The problem of the composition of cosmic dust grains has stubbornly defied solution for over half a century. A succession of models have been proposed and their properties worked out for comparison with an ever-expanding body of relevant observational data. The authors began their pioneering work in this field in the 1960s by challenging the then popular ice grain theory. Most controversially they later hypothesised that condensed organic matter in the galaxy is of biological origin, thus linking an old astronomical problem with the question of the origin of terrestrial life. In this book the authors develop the theory of Cosmic Grains on a broad front starting logically from basic mathematical and astronomical premises. The reader is guided through a historical progression of ideas on the nature of grains, leading ultimately to the authors' own point of view, which shows through a clear predictive sequence the important role of complex organic material in the interstellar grains.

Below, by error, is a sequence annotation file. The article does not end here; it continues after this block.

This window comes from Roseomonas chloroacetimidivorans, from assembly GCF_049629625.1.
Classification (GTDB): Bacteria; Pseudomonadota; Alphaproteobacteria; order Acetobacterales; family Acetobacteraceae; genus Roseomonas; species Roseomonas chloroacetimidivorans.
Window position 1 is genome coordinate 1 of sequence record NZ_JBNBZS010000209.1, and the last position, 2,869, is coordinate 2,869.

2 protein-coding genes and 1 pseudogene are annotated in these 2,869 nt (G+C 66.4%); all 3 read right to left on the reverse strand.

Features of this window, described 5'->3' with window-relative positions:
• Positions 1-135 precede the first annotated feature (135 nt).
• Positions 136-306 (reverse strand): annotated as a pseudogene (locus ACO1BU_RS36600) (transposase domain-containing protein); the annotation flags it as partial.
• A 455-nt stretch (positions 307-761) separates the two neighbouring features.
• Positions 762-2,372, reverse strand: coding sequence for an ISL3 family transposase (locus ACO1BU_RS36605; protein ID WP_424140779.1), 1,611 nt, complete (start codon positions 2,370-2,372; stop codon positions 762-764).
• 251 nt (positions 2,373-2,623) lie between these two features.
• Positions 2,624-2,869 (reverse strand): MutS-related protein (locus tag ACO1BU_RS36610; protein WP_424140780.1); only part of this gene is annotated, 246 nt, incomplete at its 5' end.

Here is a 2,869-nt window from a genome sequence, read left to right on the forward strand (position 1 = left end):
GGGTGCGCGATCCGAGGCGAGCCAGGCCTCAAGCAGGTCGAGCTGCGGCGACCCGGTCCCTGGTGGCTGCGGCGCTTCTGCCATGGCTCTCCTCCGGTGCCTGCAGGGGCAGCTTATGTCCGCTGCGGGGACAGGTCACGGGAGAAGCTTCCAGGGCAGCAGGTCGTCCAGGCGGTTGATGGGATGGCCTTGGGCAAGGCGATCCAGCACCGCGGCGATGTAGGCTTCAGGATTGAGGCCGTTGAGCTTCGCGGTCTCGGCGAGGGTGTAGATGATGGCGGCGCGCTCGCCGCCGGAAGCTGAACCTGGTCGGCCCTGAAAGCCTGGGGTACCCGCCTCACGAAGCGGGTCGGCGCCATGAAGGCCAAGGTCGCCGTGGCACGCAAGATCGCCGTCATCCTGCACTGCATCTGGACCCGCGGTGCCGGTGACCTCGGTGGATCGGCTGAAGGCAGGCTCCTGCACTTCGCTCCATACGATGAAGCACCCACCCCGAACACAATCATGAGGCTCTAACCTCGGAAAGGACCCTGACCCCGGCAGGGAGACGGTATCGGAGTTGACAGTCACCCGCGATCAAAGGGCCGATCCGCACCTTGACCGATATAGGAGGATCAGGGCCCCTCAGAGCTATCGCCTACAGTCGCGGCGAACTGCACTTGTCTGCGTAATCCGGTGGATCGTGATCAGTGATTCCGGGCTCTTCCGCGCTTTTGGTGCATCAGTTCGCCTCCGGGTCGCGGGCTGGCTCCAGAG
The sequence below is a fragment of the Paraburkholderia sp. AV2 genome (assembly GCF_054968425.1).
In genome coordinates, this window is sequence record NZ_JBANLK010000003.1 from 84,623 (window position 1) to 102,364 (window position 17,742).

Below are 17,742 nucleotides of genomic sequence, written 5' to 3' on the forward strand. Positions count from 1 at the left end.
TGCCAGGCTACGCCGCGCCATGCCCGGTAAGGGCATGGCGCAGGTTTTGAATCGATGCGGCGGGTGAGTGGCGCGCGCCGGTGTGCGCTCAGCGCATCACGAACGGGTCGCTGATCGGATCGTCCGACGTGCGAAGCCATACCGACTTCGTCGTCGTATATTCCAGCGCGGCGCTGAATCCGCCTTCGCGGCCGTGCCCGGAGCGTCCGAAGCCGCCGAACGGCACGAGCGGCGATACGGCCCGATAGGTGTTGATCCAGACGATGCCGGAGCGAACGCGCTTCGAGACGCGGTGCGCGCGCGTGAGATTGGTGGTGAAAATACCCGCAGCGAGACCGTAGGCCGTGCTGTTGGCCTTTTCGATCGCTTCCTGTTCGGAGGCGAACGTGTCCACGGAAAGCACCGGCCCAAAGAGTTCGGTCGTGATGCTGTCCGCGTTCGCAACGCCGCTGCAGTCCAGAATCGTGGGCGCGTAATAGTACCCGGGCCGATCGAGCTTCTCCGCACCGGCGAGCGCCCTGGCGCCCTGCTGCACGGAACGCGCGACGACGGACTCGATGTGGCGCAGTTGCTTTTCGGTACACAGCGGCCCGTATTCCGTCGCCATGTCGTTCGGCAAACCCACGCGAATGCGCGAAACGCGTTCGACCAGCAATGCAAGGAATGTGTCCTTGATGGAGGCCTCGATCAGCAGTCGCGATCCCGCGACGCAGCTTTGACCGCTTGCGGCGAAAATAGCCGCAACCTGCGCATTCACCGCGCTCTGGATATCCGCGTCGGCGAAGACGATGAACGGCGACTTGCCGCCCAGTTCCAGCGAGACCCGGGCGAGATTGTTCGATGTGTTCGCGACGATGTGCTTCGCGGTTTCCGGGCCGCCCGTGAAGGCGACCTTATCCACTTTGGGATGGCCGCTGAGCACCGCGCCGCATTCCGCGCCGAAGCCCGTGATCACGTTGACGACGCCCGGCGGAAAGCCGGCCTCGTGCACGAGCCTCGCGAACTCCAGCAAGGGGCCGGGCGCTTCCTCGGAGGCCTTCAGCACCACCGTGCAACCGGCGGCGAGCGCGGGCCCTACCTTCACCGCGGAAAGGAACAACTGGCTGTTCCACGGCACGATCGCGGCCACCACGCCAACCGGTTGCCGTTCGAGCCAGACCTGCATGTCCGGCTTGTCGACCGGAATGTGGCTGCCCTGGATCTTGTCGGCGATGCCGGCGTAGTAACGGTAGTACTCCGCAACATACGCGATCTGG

1. Introduction. 2. Electromagnetic Properties of Small Particles. 3. Interstellar Extinction and Polarisation. 4. Reflection Nebulae and the Diffuse Galactic Light. 5. Interactions between Dust, Gas and Radiation. 6. Inorganic Theories of Grain Formation. 7. The Organic Grain Model. 8. Models of the Extinction and Polarisation of Starlight. 9. Spectroscopic Identifications. 10. Dust in External Galaxies. Index.
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